Today, each hospitalist is assigned to one or two nursing homes. The group currently covers eight nursing homes.
The nursing home responsibilities have required Stormont-Vail to add the equivalent of another full-time hospitalist to the roster, along with a dedicated nurse practitioner with special gerontology training.
A work in progress
The group voted to take on nursing home work only after much debate. And despite all of the planning, the assignment continues to be a “work in progress.”
Because three of the nine hospitalists “hate” the nursing home work, the group is now trying to figure out a way to give these colleagues some other responsibilities instead. (The group combines and equally distributes RVUs to help make sure that the physicians equally share the workload.)
Despite the changing nature of the work, Dr. Palmberg explains that picking up nursing home work has accomplished exactly what he had hoped.
For one, it has produced a steady stream of admissions, many of which previously had been heading to the competition. And as word gets out, Dr. Palmberg says he has been receiving calls from other nursing homes asking Stormont-Vail’s hospitalists to work at their facilities as well.
From a patient care perspective, he says that nursing home admissions are typically straightforward. Many patients present with acquired pneumonia, dehydration or sepsis from urinary tract infections.
“You really don’t end up with a lot of train wrecks out of nursing homes that become outliers for the hospital,” he explains. The hospitalists have also found that they can prevent some serious problems by helping the nursing homes care for their patients better.
The ground rules
When Dr. Palmberg muses about what has worked to make his hospitalists a well-respected, stable and growing service in the community, he points to a set of stringent rules he put in place “and has continually enforced with support from top administrators “from the very beginning.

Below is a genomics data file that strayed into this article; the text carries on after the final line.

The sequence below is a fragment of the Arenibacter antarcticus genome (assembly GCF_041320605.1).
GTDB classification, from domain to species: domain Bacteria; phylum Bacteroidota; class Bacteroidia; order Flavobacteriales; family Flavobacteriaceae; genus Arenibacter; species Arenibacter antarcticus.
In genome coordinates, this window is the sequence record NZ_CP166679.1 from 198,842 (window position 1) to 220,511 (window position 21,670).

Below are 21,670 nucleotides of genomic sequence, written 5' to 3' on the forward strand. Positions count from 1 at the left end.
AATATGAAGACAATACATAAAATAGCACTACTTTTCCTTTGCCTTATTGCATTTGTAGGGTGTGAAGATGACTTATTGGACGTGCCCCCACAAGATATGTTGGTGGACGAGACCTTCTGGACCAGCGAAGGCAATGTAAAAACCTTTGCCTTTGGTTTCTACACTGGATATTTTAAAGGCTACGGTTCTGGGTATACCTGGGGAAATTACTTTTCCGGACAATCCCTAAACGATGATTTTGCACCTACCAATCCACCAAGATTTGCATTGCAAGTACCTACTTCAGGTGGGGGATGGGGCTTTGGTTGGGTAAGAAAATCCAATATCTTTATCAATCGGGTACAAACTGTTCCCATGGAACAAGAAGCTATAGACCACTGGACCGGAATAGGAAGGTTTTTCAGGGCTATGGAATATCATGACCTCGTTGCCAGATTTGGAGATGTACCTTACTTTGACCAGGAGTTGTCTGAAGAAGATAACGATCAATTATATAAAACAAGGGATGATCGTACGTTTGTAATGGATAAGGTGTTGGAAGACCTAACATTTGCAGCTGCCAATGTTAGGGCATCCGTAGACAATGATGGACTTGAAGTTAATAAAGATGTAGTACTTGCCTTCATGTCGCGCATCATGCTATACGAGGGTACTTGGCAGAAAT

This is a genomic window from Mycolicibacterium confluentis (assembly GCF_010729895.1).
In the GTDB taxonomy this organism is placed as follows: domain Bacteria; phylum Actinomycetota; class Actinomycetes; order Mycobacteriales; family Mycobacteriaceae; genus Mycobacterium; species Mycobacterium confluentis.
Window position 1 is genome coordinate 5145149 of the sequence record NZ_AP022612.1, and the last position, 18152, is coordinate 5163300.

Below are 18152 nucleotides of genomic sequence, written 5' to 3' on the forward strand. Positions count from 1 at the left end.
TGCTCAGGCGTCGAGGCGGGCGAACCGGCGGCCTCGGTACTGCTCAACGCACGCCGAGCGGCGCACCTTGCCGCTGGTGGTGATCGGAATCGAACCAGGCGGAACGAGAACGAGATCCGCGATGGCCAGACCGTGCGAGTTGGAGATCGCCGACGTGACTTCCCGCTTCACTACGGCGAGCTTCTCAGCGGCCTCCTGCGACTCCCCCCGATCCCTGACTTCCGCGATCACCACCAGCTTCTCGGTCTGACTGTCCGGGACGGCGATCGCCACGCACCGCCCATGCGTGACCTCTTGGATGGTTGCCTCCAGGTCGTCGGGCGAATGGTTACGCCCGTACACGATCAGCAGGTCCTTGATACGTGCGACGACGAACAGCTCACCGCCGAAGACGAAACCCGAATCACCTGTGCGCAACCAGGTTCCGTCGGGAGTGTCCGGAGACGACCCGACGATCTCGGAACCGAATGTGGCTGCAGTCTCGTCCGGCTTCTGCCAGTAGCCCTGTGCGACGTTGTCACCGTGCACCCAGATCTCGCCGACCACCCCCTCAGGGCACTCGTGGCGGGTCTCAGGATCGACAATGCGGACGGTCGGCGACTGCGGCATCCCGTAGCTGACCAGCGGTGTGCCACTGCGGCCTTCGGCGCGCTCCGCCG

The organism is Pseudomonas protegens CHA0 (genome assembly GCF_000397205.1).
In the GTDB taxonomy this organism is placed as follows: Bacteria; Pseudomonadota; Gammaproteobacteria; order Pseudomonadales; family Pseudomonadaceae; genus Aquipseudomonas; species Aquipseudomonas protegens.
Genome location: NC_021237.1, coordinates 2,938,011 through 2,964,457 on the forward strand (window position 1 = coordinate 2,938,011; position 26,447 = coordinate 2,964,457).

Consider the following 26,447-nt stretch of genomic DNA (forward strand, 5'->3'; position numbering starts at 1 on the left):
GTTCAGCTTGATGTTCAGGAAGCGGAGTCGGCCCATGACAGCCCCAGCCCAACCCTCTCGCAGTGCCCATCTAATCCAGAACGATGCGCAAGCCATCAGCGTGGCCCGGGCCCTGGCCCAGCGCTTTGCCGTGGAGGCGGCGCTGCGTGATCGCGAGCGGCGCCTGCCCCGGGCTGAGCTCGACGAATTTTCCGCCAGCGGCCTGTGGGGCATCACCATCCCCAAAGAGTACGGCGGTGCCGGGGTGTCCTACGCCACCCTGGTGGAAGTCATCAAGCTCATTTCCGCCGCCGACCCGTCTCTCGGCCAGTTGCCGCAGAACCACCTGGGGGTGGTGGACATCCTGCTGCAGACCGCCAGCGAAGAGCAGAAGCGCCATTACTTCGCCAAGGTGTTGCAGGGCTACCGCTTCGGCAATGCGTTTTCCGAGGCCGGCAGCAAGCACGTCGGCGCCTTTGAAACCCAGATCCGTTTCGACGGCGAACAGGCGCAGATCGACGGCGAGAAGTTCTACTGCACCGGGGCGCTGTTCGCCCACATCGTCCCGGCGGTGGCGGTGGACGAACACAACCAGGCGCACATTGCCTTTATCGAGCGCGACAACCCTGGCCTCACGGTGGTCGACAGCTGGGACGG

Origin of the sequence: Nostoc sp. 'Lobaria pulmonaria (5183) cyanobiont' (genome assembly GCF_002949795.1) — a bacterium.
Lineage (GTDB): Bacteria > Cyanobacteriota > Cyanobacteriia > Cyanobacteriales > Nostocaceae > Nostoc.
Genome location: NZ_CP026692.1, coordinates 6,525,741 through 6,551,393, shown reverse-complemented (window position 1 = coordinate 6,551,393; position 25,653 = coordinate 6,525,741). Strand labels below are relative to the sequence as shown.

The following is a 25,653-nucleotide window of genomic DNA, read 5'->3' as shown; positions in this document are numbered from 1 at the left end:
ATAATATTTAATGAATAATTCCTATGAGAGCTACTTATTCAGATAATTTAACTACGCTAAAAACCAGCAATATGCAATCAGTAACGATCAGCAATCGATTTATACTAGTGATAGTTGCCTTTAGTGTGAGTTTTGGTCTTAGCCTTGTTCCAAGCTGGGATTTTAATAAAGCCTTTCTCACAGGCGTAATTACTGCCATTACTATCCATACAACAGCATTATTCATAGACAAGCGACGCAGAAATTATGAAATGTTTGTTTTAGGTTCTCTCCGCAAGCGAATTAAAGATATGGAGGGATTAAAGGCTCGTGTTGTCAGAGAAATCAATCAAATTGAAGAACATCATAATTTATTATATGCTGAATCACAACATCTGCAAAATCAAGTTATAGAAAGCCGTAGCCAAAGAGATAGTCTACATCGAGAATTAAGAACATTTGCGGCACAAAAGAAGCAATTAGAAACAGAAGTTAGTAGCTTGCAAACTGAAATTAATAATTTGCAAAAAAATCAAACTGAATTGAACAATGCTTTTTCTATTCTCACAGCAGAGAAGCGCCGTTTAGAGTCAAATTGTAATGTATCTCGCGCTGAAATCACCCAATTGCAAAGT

At the core is a simple rule that hospitalist care must be “start to finish.” That, he explains, means that primary care physicians can’t call on a hospitalist to admit a patient at an inconvenient hour “the middle of the night or a Friday afternoon “and then come in when it’s more convenient and ask for the patient back. They also can’t admit one of their patients and then pass that individual off to a hospitalist because they don’t want to come in on a weekend.
“You have to enforce that rule,” he adds. “If hospitalists feel like housestaff for the attendings, they start to lose their sense of professionalism. If you look at hospitalist morale around the country, you find that it is related to whether physicians feel exploited or underappreciated. You have to protect their professionalism.”
When the issue has surfaced from time to time, he says, Stormont-Vail’s top leadership has gone to outpatient doctors and backed the hospitalists up. “Trying to find good hospitalists is everybody’s biggest challenge,” he says. “You don’t want to lose them.”